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Here are 13 of the Biggest Temporary Los Angeles Restaurant Closures Due to Coronavirus

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The COVID-19 pandemic has many operators considering their options

Majordomo, David Chang’s industrial restaurant, teems with Los Angeles diners.
Majordomo in Los Angeles
Wonho Frank Lee

For restaurant operators around greater Los Angeles, there are few easy answers right now. Some have transitioned into delivery and takeout only following the statewide dine-in closure mandate set forth by California governor Gavin Newsom, while others have closed outright while awaiting the end of the COVID-19 pandemic. Still others are weighing, daily, the need to stay open to financially support the business and staff, against a need to keep themselves, and their employees, safe and healthy.

Here now are 13 of the biggest restaurant closures around Los Angeles, and the plans for each one moving forward — at least for now. Most, if not all, are temporary, but with the pandemic ongoing, it’s impossible to know what reopening looks like, or when.

Sqirl, Virgil Village

Beloved daytime spot Sqirl closes on Friday, April 3, but will remain open for online orders of pantry items like jam. Owner Jessica Koslow said plainly: “these are trying and stressful times.”

A worker in a tie dye shirt hands out food to a waiting car during coronavirus.
Sqirl owner Jessica Koslow handing out food
Wonho Frank Lee

Nate’n Al’s, Beverly Hills

Iconic 75-year-old Jewish deli Nate’n Al’s closed its doors on March 29, laying off all staff. The restaurant is set to lose its current lease shortly, and does not appear to have a solid future location to land in, let alone a reopening date.

Mozzaplex, Hollywood

Nancy Silverton closed her entire Mozza empire at Highland and Melrose on March 31, including the prodigious Mozza2Go that was pushing out dishes from all of her other restaurants. Silverton cited safety concerns for her decision to close.

Night + Market, West Hollywood/Silver Lake/Venice

Kris Yenbamroong is closing his Night + Market restaurants across the city on Saturday, April 4. “By all indications, 2-3 weeks from now will be the most high risk period of this pandemic,” he says, “during which time we should all just stay home.”

Konbi, Echo Park

One of LA’s hottest restaurants of 2019, Konbi, closed March 30. The small space made it impossible for staff to work while social distancing, says co-owner Akira Akuto, who plans to continue to pay his staff.

Konbi, a tiny Japanese sandwich restaurant, dim and small before service.
Konbi in Echo Park
Wonho Frank Lee

Taco Maria, Costa Mesa, Orange County

Acclaimed Orange County modern Mexican restaurant Taco Maria closed March 31 after attempting to shift to delivery and takeout. Chef Carlos Salgado says that he could not guarantee the safety of his own staff, and won’t reopen until it is safe to do so.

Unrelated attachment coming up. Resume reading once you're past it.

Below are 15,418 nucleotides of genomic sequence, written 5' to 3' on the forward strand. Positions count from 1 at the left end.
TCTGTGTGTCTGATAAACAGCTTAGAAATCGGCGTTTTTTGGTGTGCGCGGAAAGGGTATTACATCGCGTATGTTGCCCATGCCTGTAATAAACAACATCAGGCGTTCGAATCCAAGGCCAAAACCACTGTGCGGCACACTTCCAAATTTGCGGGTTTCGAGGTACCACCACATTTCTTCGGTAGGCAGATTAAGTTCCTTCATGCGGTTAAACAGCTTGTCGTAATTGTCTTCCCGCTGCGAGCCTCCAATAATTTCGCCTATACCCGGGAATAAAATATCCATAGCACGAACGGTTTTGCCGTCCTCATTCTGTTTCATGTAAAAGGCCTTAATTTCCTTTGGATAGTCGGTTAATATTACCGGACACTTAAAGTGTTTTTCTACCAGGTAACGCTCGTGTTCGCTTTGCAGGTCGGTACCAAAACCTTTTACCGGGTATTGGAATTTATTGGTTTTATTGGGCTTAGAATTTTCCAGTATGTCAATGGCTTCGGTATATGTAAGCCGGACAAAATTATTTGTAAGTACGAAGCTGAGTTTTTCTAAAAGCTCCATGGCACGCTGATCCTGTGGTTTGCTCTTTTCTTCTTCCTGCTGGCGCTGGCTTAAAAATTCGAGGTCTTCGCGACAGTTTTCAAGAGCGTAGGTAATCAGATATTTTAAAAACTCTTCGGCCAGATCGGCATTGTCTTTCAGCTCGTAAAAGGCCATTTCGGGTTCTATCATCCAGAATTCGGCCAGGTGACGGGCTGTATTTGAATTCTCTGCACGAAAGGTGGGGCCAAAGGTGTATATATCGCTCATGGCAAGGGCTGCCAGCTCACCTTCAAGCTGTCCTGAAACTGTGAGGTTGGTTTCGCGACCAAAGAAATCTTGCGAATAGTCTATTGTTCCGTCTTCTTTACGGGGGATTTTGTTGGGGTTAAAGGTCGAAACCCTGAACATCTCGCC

Majordomo, far Chinatown

Worldwide chef David Chang completely closed his Momofuku restaurants on March 14, which was early by Los Angeles standards. But with restaurants in New York City, Australia, and beyond, Chang had been quick to see potential safety issues, saying “we believe [closing] is in the best interest of the wellbeing of our teams, our community, and the world at large.”

Petit Trois/Trois Mec, Hollywood and Sherman Oaks

Chef Ludo Lefebvre closed his French food empire on March 21, saying “we’ll see you on the other side.”

Sushi Ginza Onodera, West Hollywood

Two Michelin-starred sushi temple Sushi Ginza Onodera closed its La Cienega doors on April 1.

Nightshade, Arts District

Chef Mei Lin pivoted to takeout food for as long as she could, but pushing fine dining food at a loss proved difficult for herself, her restaurant, and her staff. The restaurant closed on March 20.

A yellow awning for a pizza restaurant, though tables are stacked in front of the window to prevent ordering.
Rossoblu is closed, but sister restaurant Superfine remains open
Wonho Frank Lee

Rossoblu, Downtown

Owners Dina Samson and chef Steve Samson closed their restaurant in the Fashion District in early March, but are still cooking family-style meals for their own staff. Their sister restaurant, Superfine Pizza, remains open.

Kato, West LA

Jon Yao closed his tiny Taiwanese tasting menu restaurant Kato on March 15. Yao had recently been awarded a Michelin star, and had been doing luxury fine dining tasting menu dinners on Sunday nights at the strip mall restaurant, as he sought to grow into a three-star chef.

Howlin’ Ray’s, Chinatown

Owners Johnny Ray and Amanda Zone say they won’t reopen until they can manage their line and keep their staff safe, but with a tiny Far East Plaza space, that could be a challenge. The last time they tried delivery instead, they basically crashed Postmates.

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